Max McGee National Research Center for Juvenile Diabetes

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John A. Corbett, PhD
Chairman & Professor of Biochemistry

 

Department of Biochemistry
8701 Watertown Plank Rd
Milwaukee, WI 53226

 

Phone: (414) 955-8768
Fax: (414) 955-6510
Email: jcorbett@mcw.edu


Education:

BS, Chemistry, St. Norbert College, 1985
PhD, Biochemistry, Utah State University, 1990
Postdoctoral, Washington University School of Medicine, Department of Pathology, 1990-94 


Research Area:

Function and survival of pancreatic beta cells in type 1 and type 2 diabetes.


Our laboratory is focused on determining the factors that influence the function and survival of pancreatic beta cells in the context of both type 1 and type 2 diabetes mellitus. We currently have three ongoing research programs. The broad goals of the first project are to elucidate the cellular mechanisms that are responsible for pancreatic beta cell death and to identify mechanisms by which beta cells protect themselves against cytokine- and free radical-mediated damage. Nitric oxide, the primary mediator of the inhibitory actions of interleukin-1 (IL-1) and interferon-g (IFN-g) on beta cell function, also activates a "recovery" pathway that protects beta cells from cytokine-mediated damage. It is the delicate balance between the toxic and protective actions of nitric oxide that ultimately determine the susceptibility of beta cells to cytokine-mediated damage. The broad goals of the second research program are to elucidate the biochemical mechanisms by which virus infection regulates macrophage activation and to determine the virus-activated pathways that contribute to the loss of beta cell function and viability. Using a virus known to induce diabetes in susceptible mice, we have recently identified three novel antiviral signaling pathways that regulate inflammatory gene expression in macrophages. The third major research program tests the hypotheses that increased levels of random mutations in beta cell mtDNA lead to the loss of beta cell function and the inability to maintain normal glycemic control, and increase the vulnerability of beta cells to a secondary stress such as insulin resistance induced by a high fat diet. To examine these hypotheses, transgenic (Tg) mice that accumulate mtDNA mutations in beta cells due to the expression of an error-prone mtDNA polymerase under control of the rat insulin promoter have been generated.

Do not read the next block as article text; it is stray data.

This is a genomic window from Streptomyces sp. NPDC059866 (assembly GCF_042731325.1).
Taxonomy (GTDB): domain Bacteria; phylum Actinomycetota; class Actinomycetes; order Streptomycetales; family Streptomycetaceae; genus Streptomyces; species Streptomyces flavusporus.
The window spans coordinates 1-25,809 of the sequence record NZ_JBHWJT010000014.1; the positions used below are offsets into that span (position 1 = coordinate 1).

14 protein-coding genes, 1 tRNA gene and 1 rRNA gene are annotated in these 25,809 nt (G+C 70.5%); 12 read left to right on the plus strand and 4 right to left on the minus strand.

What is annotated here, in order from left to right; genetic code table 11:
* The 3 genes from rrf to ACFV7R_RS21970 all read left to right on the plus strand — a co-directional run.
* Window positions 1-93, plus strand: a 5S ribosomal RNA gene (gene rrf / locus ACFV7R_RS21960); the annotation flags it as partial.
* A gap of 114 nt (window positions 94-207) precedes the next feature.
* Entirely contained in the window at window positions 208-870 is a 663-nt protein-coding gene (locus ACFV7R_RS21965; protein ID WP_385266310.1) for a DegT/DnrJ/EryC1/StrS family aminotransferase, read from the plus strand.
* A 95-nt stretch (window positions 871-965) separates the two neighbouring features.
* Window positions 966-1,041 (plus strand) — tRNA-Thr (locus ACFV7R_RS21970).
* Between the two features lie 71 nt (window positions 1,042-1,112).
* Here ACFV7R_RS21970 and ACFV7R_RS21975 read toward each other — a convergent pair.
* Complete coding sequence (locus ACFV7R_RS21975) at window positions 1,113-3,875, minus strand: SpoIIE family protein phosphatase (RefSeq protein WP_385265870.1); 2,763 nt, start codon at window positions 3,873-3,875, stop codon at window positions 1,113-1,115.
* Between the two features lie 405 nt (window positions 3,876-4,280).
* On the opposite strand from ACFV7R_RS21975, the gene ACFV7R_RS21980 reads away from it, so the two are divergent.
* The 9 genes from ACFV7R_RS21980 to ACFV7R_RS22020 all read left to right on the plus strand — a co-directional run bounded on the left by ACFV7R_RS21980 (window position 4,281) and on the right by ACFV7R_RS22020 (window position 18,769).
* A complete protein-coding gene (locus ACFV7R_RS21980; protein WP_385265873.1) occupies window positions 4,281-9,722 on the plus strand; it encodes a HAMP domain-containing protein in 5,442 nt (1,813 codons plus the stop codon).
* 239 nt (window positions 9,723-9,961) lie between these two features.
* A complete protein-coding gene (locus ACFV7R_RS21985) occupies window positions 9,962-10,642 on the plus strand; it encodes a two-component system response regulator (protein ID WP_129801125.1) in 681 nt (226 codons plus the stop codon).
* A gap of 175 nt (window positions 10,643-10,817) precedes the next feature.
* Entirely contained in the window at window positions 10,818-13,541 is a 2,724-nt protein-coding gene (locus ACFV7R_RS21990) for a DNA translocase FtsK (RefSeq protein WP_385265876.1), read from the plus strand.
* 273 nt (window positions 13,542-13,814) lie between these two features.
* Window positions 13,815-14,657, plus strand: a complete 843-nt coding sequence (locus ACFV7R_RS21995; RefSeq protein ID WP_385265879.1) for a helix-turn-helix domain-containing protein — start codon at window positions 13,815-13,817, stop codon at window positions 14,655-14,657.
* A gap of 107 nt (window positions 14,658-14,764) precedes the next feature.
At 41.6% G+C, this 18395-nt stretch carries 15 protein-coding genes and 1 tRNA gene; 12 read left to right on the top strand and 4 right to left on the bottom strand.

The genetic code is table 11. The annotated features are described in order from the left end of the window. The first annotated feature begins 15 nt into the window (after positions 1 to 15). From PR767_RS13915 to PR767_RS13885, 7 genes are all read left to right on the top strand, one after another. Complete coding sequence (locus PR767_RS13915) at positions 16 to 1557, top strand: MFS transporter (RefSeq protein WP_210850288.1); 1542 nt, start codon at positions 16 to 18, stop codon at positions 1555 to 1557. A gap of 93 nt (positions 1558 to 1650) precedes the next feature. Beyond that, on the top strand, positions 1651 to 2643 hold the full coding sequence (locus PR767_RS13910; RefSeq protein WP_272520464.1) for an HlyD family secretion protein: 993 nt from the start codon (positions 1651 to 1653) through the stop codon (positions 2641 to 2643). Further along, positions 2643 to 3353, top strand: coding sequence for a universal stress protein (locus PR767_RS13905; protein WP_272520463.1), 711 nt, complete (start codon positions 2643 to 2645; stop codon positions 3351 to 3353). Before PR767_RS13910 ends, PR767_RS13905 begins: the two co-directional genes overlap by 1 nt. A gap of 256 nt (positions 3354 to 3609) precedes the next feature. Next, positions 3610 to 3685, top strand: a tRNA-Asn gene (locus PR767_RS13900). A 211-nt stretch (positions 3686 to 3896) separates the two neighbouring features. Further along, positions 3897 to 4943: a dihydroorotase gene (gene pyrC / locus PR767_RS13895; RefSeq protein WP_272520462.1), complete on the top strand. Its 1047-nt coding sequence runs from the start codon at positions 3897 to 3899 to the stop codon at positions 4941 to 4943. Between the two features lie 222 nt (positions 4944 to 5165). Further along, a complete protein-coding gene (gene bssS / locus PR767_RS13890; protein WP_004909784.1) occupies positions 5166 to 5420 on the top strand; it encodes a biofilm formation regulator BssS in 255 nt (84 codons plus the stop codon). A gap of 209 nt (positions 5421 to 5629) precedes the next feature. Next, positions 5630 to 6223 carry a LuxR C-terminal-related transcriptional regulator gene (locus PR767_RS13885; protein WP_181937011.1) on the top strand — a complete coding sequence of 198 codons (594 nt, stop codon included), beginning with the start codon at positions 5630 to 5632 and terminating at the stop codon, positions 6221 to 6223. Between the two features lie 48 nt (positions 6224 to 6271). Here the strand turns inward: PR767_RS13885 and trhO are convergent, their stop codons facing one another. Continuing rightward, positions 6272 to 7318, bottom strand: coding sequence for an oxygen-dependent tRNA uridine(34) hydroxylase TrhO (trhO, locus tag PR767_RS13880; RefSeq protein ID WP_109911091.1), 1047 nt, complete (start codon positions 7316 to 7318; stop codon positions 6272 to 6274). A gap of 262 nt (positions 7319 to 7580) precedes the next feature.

Click here for Dr. Corbett's  Faculty Collaboration Database profile page, which includes an up to date listing of his publications.

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